There are many things about WebKit-based browsers like Chrome and Safari that I really like. One of them is the file selector widget; I’ve grown so used to being able to drag-n-drop files onto the control to upload that I really miss it when I use Firefox, IE, or when the developer decided to only give a Flash-based file uploader. It’s definitely saved me hours in poking around in my files.

Even though I think the widget is great usability-wise, it only really looks good on light backgrounds. It’s completely impossible to tell what file you’re uploading if the widget is on a black background:

WebKit input type="file" before

That’s definitely not the case in Gecko (Firefox, etc.) or Internet Explorer. They don’t give the same readability problems on a dark background.

What can you do about it?

Well, it turns out you can target WebKit-based browsers with a relatively simple media query. Conceptually, it’s similar to using a conditional comment to have an “IE-hacks” stylesheet.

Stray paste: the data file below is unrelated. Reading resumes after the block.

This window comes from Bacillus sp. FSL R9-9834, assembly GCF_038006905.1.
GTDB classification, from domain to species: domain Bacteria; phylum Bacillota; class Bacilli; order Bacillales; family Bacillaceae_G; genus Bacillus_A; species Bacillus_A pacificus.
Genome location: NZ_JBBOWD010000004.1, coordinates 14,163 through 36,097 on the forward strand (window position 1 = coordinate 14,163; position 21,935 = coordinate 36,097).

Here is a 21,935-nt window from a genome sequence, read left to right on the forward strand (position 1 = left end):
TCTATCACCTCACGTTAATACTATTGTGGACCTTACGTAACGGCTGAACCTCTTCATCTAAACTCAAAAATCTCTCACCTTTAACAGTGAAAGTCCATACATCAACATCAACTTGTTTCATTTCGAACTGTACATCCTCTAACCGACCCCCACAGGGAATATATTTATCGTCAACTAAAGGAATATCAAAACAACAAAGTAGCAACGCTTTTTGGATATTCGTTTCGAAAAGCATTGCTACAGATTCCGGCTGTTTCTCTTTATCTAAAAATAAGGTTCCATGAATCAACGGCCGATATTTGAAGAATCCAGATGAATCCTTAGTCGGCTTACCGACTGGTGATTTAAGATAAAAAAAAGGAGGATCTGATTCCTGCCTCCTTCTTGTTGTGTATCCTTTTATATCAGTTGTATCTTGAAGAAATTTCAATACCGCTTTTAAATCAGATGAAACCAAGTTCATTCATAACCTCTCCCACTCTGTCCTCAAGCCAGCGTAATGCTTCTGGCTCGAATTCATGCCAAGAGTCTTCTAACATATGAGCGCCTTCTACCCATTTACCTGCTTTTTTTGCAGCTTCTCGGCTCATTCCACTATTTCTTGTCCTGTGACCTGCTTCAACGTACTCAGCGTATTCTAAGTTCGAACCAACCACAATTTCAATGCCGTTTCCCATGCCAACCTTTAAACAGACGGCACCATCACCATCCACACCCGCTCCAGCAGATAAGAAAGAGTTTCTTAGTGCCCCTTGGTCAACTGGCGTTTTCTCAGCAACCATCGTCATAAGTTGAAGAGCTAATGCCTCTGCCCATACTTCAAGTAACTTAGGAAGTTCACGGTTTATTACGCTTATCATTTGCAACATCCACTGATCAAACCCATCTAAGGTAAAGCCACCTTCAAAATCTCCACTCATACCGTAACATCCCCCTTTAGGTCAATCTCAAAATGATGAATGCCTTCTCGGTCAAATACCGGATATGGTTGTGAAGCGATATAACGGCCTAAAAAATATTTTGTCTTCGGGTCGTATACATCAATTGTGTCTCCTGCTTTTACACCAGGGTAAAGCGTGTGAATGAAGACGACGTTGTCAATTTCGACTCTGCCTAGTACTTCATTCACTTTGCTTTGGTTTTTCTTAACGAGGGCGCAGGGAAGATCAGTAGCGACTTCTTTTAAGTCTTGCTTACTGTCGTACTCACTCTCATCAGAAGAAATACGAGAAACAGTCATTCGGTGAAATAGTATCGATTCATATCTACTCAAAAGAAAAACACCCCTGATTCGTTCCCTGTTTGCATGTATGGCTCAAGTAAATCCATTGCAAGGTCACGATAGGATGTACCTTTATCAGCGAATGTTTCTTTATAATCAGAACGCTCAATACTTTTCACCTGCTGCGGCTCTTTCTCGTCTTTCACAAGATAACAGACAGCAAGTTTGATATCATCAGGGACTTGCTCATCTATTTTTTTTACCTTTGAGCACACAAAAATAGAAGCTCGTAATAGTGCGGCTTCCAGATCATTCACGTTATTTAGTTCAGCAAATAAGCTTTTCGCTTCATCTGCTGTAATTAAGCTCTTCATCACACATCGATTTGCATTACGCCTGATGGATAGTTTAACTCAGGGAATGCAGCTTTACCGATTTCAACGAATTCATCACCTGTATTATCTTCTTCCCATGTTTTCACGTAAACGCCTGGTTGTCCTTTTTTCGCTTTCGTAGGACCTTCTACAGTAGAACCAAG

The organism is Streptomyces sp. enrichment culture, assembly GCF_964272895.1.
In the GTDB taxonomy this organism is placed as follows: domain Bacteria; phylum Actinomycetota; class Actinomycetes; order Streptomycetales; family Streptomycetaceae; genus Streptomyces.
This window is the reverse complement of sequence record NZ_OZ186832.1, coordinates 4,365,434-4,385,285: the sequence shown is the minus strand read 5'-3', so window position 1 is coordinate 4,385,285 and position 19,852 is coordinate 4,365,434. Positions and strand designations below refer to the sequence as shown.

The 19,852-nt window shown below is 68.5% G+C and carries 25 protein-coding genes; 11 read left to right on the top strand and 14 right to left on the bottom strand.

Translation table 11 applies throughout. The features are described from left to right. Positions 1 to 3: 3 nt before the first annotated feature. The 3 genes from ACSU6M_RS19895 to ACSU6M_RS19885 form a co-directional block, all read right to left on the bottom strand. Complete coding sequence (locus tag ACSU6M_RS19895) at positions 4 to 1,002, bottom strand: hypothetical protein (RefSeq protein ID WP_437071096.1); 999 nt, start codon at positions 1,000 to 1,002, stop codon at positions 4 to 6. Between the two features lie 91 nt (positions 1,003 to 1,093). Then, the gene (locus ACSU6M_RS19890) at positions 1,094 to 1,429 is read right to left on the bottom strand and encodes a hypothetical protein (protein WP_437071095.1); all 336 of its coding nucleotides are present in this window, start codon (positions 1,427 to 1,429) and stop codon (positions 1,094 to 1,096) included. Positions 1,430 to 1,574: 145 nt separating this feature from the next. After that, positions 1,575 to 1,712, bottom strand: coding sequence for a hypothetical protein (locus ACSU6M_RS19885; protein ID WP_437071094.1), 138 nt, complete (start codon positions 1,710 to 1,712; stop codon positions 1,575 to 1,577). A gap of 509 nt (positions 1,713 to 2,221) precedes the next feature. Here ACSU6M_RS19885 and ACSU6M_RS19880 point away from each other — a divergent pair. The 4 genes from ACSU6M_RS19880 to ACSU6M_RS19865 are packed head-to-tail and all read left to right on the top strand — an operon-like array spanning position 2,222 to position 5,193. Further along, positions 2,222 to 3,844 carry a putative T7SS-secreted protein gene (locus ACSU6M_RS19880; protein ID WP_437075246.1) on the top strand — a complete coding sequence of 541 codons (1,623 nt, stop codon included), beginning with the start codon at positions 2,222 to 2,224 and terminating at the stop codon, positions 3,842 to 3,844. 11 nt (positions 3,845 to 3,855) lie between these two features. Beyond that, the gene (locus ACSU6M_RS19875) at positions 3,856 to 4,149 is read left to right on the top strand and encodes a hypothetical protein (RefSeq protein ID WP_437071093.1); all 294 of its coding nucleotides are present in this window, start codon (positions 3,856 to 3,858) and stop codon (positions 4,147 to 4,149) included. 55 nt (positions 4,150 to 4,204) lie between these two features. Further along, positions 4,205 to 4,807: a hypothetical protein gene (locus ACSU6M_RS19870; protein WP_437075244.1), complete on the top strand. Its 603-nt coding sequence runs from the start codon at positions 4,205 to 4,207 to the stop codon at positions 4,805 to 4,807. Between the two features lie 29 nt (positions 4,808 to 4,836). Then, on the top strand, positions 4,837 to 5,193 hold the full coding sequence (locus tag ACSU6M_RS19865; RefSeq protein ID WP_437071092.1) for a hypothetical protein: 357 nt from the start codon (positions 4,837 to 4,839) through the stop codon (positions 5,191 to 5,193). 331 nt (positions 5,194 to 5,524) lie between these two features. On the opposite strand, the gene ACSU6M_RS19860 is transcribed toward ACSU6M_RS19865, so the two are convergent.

In that spirit, I decided to make a webkit.css file with WebKit-only rules. Given the support of media queries across browsers and the WebKit-specific -webkit-min-device-pixel-ratio, the following makes it possible to give CSS that only affects WebKit.

Within <head> add:

<link href="webkit.css" media="screen and (-webkit-min-device-pixel-ratio:0)" rel="stylesheet" type="text/css" />

Or, if you don’t want a separate file, you can avoid that by embedding the rule into an existing stylesheet like so:

@media screen and (-webkit-min-device-pixel-ratio:0) {
  /* Your CSS */

Within <head> add:

Then, to style all the background colors so that <input type="file" /> is readable, you can do something like this:


input[type="file"] {
  background-color: white;
  padding: 3px;
  -webkit-border-radius: 7px;

That’s simple enough to fix all file inputs in WebKit, but IE 6, 7, 8 and Firefox continue to work the same way.

Here’s the result:

WebKit input type="file" before